May 18, 2023

With any change of diet many people find that their experience of going to the loo has changed for them. None of us like to talk about this, but it may mean we’re not fully understanding valuable clues about our health.

A healthy diet, keeping hydrated, regular exercise and moving around, good overall health habits and reduced stress all contribute towards a comfortable bowel routine.

Fibre is considered a major contributor for consistently soft stools. However, if someone has loose watery stools, then extra fibre may help as it absorbs water and adds bulk. However, this may be disguising an intestinal or bowel health problem.

Dietary fibre is mainly found in fruits, vegetables, nuts, seeds, whole grains and legumes. 

Adding fibre to your diet will typically increase the frequency and size of bowel movements.

Be aware that a high fibre diet is not necessarily healthier than a low fibre diet. 

High fibre diets (high in fruits and vegetables) can produce a lot of gas, causing abdominal pain in some people. The sugars (fructose) in fruit and starches in vegetables as well as lactose in dairy products can cause trapped wind and become very painful. 

Gluten or some other nutrients may cause a foul smell. If this happens, be aware of what foods you have eaten and monitor when you next eat these foods. Your body may be telling you that you may have an intolerance to certain foods.

Low carb and ketogenic diet may decrease bowel movements. Even though you may find your consumption of vegetables (green and leafy) may have increased (adding more fibre and therefore potentially more bowel movements) consider what you have taken out or reduced in your new diet.

It’s likely that your diet consisted of mainly processed foods which were very high in highly processed fats, sugar and salt and lower overall in fibrous foods which come from fresh unprocessed foods.

The important thing is to monitor your bowel function and the goal should be bowel comfort with no straining and no bloating.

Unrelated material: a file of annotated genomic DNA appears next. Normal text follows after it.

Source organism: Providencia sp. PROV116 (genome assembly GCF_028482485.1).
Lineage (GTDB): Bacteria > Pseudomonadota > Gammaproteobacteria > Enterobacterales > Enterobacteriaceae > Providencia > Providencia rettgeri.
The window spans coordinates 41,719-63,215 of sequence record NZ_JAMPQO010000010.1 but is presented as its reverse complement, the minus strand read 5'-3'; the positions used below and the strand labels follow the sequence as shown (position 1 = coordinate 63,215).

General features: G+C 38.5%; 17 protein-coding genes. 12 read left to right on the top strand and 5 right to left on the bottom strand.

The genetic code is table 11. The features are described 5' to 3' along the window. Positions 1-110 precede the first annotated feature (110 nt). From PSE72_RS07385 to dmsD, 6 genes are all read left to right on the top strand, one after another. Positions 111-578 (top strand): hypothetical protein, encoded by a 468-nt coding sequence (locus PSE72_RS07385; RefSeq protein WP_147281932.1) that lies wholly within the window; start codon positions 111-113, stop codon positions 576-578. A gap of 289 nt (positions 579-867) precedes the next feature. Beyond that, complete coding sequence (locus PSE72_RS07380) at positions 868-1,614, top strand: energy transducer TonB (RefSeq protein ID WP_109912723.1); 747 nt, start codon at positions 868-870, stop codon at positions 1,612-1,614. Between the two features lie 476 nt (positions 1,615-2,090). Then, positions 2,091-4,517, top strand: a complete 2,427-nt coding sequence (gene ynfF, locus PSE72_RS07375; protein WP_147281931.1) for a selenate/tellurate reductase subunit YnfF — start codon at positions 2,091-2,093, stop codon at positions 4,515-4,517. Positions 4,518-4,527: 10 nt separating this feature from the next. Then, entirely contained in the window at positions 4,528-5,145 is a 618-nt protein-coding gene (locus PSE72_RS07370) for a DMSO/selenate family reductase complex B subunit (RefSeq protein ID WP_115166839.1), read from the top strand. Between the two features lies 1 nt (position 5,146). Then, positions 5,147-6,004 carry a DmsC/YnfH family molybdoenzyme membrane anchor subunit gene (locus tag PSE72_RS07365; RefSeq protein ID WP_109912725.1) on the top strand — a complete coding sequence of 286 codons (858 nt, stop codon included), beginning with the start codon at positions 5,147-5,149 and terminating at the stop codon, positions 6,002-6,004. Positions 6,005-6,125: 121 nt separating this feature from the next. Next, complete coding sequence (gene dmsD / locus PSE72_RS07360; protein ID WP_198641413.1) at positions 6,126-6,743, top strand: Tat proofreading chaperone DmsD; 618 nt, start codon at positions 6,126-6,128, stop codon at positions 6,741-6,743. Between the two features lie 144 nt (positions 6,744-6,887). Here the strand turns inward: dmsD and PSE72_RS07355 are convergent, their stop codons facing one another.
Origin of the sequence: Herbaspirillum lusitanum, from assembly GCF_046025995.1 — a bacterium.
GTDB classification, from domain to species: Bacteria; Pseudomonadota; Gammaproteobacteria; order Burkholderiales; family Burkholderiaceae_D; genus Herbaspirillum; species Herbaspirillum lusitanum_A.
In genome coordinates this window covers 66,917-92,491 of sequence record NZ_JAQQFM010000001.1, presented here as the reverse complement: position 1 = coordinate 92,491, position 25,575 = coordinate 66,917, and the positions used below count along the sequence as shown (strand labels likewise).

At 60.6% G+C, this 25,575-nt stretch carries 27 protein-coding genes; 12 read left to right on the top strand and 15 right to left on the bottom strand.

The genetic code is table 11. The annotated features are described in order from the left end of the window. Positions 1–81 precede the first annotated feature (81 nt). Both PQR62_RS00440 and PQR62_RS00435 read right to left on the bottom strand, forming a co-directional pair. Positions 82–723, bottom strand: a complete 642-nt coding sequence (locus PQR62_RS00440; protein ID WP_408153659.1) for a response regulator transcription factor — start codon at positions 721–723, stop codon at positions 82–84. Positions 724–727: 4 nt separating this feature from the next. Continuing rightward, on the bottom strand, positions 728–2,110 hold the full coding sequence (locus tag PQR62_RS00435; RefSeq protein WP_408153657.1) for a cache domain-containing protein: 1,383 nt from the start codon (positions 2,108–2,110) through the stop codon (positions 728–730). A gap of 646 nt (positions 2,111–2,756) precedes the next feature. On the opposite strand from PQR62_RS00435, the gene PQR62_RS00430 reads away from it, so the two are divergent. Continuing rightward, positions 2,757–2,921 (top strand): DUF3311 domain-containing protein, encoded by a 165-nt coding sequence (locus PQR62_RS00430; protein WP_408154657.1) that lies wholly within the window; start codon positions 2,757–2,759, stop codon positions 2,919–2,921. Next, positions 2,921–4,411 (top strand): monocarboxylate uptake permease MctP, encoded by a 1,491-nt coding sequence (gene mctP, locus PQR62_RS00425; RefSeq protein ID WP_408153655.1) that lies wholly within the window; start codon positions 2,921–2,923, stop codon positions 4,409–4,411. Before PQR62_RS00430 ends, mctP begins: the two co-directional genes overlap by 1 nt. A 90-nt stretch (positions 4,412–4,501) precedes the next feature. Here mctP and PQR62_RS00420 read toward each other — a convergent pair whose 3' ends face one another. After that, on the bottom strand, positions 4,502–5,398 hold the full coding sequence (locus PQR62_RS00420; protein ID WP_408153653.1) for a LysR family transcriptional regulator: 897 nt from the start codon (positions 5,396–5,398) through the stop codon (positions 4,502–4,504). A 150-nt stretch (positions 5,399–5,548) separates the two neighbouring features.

Here are some common questions we get asked:

Do I have to poo every day?

This is a widely held misconception. Normal bowel movements can range from 3 times a day to 3 times a week.

Regular eating times and plenty of fluids may help keep your digestion working well and help with regulating bowel movements. 

What does a healthy bowel movement look like?

The bowel movement should be easy to pass without too much effort. Colour should be light to dark brown and be smooth and shaped like a sausage or long cylinder, length from 10 – 20 cm. The consistency of bowel movements may change based on diet but should be soft and well-formed.  Other shapes or pellets may indicate a digestive issue.

What if my poo is not brown?

The colour may indicate a short-term change (food, supplements) or may indicate an infection or health issue. The following is a guide only:

Black – iron supplements or bleeding in your gastro-intestinal track.

Green – excess green leafy vegetables or artificial colourings in drinks or processed foods.

Red – some foods like beetroot, cranberries or tomato juice may be the culprit short term. Bleeding in the bowel could be another more serious problem, and if this happens you should immediately talk to your doctor.

Yellow – too much fat will make stools yellow, greasy and stinky. Sickness, food intolerances or disease can cause malabsorption.

Pale or white – side effects from medicine or an infection in your bile duct.

Is there a normal time of the day to go to the toilet?

The most common time to poo is the morning after overnight processing of food digestion but it can be any time of the day.

Poos should take a couple of minutes but if you find yourself straining or have pain you are probably constipated. Physical activity decreases the time that food spends in your colon so also helps with constipation. We recommend a short 10 min walk after each meal.

What can affect bowel movements?

  • Any sensitivities to foods or change in diet, increasing fibre, drinking more water or not enough, too many fatty foods or foods high in sugar.
  • Lactose intolerance, which can develop later in life as your levels of the enzyme lactase decline.
  • Digestive upset from eating spoiled, fatty or spicy foods or an intestinal “bug” which normally clears in a day or two.
  • Certain herbs and herbal teas as well as alcohol and caffeine.
  • Bacterial infection and/or side effect from medication like antibiotics or metformin, even laxatives, antacids or stool softeners.
  • Increase in physical exercise can help.

Other symptoms that cause a greater number of bowel movements including:

  • Viral or parasitic infection
  • Diverticulitis, Crohn’s disease, inflammatory bowel disease, pancreatitis, Celiac disease
  • Gallbladder problems
  • Irritable bowel syndrome
  • If the smell is overbearing (eye watering) then you may have an infection or a stomach bug.

Contact your doctor if you have very frequent bowel movements that have not settled down over a few days, if you are feeling uncomfortable, and especially if a yellow or greenish colour and stools are loose, hard or have blood in them.

Bowel movements include water and food that the body cannot digest or absorb, bacteria and dead cells. 

When starting on a weight loss eating plan that incorporates fresh unprocessed foods your bowel movements will change, but they should become more regular and more comfortable.

Our coaches cover this topic along with many other health concerns in their weekly coaching sessions. If you’re ready to get started fill out the form below and we’ll get back to you and answers any questions you have about our program.